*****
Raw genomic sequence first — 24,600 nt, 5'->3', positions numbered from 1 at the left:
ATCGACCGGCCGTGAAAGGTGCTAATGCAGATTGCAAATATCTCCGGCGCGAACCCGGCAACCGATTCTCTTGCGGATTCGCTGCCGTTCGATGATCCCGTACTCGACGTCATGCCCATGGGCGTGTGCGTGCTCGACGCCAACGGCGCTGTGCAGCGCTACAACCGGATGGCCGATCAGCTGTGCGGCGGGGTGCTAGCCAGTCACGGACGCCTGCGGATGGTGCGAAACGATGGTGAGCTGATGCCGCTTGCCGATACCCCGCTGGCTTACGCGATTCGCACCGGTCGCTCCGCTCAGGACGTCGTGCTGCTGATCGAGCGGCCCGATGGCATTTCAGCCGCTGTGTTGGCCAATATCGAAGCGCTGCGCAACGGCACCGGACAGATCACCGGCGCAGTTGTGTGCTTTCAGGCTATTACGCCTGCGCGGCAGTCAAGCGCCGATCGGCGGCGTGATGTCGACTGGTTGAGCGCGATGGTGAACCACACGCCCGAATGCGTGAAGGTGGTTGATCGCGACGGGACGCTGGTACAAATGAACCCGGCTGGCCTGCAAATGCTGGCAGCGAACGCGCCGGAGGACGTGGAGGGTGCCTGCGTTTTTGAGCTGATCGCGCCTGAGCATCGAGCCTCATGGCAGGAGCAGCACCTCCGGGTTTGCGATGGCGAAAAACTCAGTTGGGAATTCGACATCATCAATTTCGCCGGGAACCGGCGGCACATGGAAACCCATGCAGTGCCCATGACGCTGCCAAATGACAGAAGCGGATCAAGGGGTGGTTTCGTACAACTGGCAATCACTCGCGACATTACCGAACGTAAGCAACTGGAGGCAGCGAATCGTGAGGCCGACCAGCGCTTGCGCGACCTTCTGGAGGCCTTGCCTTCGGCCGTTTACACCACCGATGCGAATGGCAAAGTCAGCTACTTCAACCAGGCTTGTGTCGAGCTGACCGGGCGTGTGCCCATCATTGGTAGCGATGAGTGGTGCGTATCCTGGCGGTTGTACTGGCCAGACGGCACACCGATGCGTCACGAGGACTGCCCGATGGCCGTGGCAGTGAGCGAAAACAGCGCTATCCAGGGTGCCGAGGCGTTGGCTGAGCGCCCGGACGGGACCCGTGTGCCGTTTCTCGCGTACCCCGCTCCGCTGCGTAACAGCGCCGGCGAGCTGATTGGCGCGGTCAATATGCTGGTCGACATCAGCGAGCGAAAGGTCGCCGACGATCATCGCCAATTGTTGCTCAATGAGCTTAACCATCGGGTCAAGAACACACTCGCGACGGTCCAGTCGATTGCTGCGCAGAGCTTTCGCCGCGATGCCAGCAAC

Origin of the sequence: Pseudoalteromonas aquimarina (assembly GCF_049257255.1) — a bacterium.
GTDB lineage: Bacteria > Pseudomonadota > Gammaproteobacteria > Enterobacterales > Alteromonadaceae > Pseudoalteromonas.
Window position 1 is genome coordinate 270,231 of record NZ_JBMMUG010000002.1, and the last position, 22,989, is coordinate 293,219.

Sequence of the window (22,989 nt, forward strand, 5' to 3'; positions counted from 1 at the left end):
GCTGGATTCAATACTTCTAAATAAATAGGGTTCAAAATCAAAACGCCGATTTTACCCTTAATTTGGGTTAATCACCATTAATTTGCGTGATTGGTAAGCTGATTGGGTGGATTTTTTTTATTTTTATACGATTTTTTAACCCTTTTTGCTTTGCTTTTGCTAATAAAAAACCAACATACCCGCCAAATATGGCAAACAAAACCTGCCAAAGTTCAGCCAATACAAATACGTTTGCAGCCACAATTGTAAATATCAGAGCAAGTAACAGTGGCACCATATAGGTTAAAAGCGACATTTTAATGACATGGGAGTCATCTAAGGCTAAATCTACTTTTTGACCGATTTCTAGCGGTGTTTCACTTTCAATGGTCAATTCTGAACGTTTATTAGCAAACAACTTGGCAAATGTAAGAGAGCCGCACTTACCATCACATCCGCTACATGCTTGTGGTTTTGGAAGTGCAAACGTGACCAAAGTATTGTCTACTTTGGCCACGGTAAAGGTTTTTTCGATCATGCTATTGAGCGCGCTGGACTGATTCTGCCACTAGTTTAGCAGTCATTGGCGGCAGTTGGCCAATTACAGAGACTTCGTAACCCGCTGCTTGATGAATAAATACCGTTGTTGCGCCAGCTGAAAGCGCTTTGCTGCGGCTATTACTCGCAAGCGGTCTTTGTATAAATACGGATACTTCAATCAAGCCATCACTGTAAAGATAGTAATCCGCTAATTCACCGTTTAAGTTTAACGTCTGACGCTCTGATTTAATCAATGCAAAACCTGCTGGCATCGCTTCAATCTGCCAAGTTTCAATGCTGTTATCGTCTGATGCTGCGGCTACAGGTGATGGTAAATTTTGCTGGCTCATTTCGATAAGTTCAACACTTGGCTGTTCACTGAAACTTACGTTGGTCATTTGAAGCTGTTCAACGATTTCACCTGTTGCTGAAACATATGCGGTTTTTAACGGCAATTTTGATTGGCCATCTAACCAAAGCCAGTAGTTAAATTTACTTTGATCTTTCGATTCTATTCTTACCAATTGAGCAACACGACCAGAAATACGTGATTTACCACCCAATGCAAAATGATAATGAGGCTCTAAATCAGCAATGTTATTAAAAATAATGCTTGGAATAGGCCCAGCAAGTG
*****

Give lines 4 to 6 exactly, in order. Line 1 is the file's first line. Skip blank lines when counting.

GTDB lineage: Bacteria > Pseudomonadota > Gammaproteobacteria > Enterobacterales > Alteromonadaceae > Pseudoalteromonas.
Window position 1 is genome coordinate 270,231 of record NZ_JBMMUG010000002.1, and the last position, 22,989, is coordinate 293,219.

Sequence of the window (22,989 nt, forward strand, 5' to 3'; positions counted from 1 at the left end):